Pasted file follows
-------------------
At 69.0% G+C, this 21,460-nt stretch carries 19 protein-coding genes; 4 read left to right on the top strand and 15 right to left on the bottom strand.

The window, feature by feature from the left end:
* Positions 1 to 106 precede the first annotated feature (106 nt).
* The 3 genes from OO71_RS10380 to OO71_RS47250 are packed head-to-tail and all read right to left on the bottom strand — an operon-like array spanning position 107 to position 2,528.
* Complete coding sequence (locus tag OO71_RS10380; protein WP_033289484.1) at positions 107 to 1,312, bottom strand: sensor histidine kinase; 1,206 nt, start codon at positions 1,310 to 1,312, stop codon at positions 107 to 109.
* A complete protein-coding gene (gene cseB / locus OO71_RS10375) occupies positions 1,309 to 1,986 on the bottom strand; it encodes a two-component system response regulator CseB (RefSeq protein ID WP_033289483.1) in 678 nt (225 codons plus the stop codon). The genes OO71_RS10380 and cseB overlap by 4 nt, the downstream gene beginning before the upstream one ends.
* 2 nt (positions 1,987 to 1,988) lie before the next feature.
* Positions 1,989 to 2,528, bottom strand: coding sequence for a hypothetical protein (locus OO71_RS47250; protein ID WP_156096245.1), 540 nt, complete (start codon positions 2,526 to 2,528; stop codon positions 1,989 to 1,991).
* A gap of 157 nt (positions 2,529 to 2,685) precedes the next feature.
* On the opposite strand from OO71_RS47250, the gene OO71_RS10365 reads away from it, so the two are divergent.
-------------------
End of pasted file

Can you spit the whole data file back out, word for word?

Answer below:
At 69.0% G+C, this 21,460-nt stretch carries 19 protein-coding genes; 4 read left to right on the top strand and 15 right to left on the bottom strand.

The window, feature by feature from the left end:
* Positions 1 to 106 precede the first annotated feature (106 nt).
* The 3 genes from OO71_RS10380 to OO71_RS47250 are packed head-to-tail and all read right to left on the bottom strand — an operon-like array spanning position 107 to position 2,528.
* Complete coding sequence (locus tag OO71_RS10380; protein WP_033289484.1) at positions 107 to 1,312, bottom strand: sensor histidine kinase; 1,206 nt, start codon at positions 1,310 to 1,312, stop codon at positions 107 to 109.
* A complete protein-coding gene (gene cseB / locus OO71_RS10375) occupies positions 1,309 to 1,986 on the bottom strand; it encodes a two-component system response regulator CseB (RefSeq protein ID WP_033289483.1) in 678 nt (225 codons plus the stop codon). The genes OO71_RS10380 and cseB overlap by 4 nt, the downstream gene beginning before the upstream one ends.
* 2 nt (positions 1,987 to 1,988) lie before the next feature.
* Positions 1,989 to 2,528, bottom strand: coding sequence for a hypothetical protein (locus OO71_RS47250; protein ID WP_156096245.1), 540 nt, complete (start codon positions 2,526 to 2,528; stop codon positions 1,989 to 1,991).
* A gap of 157 nt (positions 2,529 to 2,685) precedes the next feature.
* On the opposite strand from OO71_RS47250, the gene OO71_RS10365 reads away from it, so the two are divergent.